Mitt told David Gregory that he would keep selected parts of ObamaCare in place, which is bound to infuriate conservative voters and Republicans in Congress. He also hinted that he’s willing to raising taxes on the super-wealthy by eliminating unnamed loopholes. That’s more sacrilege.
Geez, is Mitt running scared? Or has the “etch-a-sketch” finally made its way into Romney headquarters.
A different take: Romney is being honest with the American people. The GOP pitch about lowering taxes on “job creators” to revive the economy is a canard. Businessman Romney knows it.
Walter Cadette, retired economist at JPMorgan, says the notion that rich people hire workers based on tax rates is “silly.”
In a Sept. 5 opinion piece posted on Thestreet.com, Cadette noted that hiring is based on expectations of pre-tax profits. He wrote:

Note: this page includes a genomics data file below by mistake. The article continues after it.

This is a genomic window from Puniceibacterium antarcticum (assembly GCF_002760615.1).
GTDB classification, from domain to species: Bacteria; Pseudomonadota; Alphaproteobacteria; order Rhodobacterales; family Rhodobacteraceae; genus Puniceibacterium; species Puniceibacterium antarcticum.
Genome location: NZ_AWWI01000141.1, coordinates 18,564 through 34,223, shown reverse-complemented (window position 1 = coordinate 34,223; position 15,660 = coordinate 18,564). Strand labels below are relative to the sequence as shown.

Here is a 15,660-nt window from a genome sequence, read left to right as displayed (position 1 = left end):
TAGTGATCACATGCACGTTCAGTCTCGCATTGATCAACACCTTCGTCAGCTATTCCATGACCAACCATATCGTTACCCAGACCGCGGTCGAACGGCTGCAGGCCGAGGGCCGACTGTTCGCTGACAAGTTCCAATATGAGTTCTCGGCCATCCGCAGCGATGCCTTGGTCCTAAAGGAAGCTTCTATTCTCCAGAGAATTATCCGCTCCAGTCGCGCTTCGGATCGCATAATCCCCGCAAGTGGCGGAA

If I can make $5,000 in a year, say, by paying a new hire $50,000, I will hire him. And I will still hire him if the $5,000 profit is taxed at a 40% rate, say, rather than at a 20% rate. In the one case, I will pocket $3,000; in the other $4,000. Either way, I win. I will follow through in the hiring decision at either tax rate whenever a prospective new hire is likely to contribute more to the revenue of the firm than he is paid.
Cadette faults “head-nodding” journalists for accepting the job creator nonsense, which flows ad nauseam from GOP politicos.
Perhaps, Mitt has seen the light. Romney is said to be a moderate at heart. He should drop spouting GOP lines and be true to himself.
Al Gore is an unlikely inspiration. Gore’s wooden presidential campaign run caught fire only after he decided to go rogue. The vice president pulled off a presidential win in 2000, but was denied a rightful victory from the combination of GOP shenanigans in Florida and his own cave-in.
There’s still time for Romney.
A word of advice: keep talking to people like Gregory, rather than to GOP echo chamber Fox News.